Frayer, William Alley
- Existence: 1880 - 1946
Found in 5 Collections and/or Records:
Abstract The collection documents the life and work of George Gough Booth, a renowned advocate of the arts, and a great philanthropist whose crowning achievement was the establishment of Cranbrook Educational Community. He was also one of the nation's leading newspapermen in the first half of this century. It includes biographical materials including legal documents, travel itineraries, talks and writings, and the financial and business records of the Cranbrook Press. It documents his working life and...
Dates: 1864 - 1949
Abstract William Alley Frayer had over a thirty-year careeer as a historian, teaching at both Cornell University and University of Michigan before Cranbrook Board of Trustees hired him as Executive Secretary of the Foundation in 1935. Frayer worked closely with chairman George Booth, daily discussing matters of general Cranbrook concern. Upon Frayer's retirement in 1938, Booth and Frayer decided to close the office of Executive Secretary. Frayer returned to Ann Arbor and died June 29, 1946, at the...
Dates: 1935 - 1938
Abstract The Cranbrook Foundation was established on November 28, 1927, by George Gough Booth and Ellen Scripps Booth. It was a trust and administrative entity to endow and support the six institutions that George and Ellen had founded: Brookside School Cranbrook, Christ Church Cranbrook, Cranbrook Academy of Art, Cranbrook Institute of Science, Cranbrook School, and Kingswood School Cranbrook. It's initial mission was, "to add to and strengthen the educational and cultural facilities within the State...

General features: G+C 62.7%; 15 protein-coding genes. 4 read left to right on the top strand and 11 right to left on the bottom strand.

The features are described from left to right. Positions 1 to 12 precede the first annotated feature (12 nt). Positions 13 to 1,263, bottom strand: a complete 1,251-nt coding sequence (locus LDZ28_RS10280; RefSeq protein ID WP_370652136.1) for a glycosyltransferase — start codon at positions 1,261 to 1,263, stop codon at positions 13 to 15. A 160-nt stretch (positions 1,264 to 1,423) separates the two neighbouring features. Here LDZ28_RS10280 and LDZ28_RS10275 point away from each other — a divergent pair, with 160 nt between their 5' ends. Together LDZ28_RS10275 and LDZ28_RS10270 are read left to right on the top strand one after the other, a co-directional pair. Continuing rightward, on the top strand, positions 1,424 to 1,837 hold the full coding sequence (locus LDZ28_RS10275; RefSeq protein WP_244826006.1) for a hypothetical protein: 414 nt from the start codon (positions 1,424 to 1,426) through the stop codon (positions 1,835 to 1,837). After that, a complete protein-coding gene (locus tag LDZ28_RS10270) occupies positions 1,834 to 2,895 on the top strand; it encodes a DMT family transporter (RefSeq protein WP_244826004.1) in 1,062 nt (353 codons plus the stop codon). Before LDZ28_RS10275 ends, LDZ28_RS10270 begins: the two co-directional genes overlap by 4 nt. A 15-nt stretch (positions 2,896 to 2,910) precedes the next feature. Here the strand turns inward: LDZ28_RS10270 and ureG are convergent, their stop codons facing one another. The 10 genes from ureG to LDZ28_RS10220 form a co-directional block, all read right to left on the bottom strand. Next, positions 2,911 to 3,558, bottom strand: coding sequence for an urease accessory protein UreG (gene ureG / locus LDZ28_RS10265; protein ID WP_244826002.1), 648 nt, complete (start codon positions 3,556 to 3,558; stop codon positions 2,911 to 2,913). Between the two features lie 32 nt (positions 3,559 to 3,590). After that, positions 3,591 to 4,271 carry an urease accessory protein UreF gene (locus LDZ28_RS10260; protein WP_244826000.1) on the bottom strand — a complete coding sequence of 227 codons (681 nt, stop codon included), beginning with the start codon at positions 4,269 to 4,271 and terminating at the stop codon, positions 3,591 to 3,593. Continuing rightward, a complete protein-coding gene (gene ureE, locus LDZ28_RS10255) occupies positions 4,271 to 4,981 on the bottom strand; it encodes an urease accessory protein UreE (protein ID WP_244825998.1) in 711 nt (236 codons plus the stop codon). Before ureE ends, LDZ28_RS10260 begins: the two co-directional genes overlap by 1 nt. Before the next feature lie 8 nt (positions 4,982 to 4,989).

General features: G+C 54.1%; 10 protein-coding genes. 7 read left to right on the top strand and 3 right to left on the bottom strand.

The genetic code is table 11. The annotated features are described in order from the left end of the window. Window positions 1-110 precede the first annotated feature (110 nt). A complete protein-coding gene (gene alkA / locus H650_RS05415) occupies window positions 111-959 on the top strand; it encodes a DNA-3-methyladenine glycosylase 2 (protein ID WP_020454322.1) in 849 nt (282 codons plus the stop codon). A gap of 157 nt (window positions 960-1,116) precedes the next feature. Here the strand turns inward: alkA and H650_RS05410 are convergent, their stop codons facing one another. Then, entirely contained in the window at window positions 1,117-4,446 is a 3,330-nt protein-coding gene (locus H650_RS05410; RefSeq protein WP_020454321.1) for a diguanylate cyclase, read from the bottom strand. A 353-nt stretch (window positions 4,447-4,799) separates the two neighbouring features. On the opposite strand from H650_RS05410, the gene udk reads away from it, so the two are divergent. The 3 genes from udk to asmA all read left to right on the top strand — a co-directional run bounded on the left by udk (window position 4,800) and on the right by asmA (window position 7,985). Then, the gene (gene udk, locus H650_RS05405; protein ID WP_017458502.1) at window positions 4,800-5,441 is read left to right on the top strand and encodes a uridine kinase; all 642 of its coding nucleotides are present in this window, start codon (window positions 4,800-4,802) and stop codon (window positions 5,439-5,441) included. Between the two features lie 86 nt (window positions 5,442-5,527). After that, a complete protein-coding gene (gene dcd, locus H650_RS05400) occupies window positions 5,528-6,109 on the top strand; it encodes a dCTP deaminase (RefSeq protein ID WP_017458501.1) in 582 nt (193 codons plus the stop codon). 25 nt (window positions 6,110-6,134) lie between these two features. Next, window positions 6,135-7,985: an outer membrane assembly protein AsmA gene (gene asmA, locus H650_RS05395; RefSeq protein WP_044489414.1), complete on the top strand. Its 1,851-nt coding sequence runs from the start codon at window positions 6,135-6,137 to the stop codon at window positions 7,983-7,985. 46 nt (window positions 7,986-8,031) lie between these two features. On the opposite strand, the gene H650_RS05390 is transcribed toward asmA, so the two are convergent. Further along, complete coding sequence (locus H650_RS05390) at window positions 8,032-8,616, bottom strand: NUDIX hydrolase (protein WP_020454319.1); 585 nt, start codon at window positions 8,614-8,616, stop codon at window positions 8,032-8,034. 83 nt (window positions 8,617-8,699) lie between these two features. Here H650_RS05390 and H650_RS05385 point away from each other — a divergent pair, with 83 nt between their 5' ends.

Dates: 1926 - 1973
Abstract Kingswood School Cranbrook was a day and boarding school for girls beginning with the seventh grade and continuing through the twelfth grade. Kingswood School was established through a deed of Trust executed on July 24, 1930, between the Cranbrook Foundation and a Board of Trustees consisting of William T. Barbour, Ralph Stone, Luman W. Goodenough, Alvan Macauley, Clarence H. Booth, James Inglis, and Sidney D. Waldon. The Board selected Gladys Turnbach, of Miss Hall’s School in Pittsfield,...
Dates: 1930 - 1985
Abstract Lee A White was a journalist, working for the Detroit News from 1911 until his retirement in 1952, except between 1914-1917, when he was an associate professor and chairman of the journalism department at the University of Washington. He developed a close relationship with George G. Booth, serving as his Editorial Secretary and, from 1936, he also served as Chief Librarian for the newspaper, and became its first Director of Public Relations. He served as Director of Cranbrook School for 20...
Dates: 1926 - 1958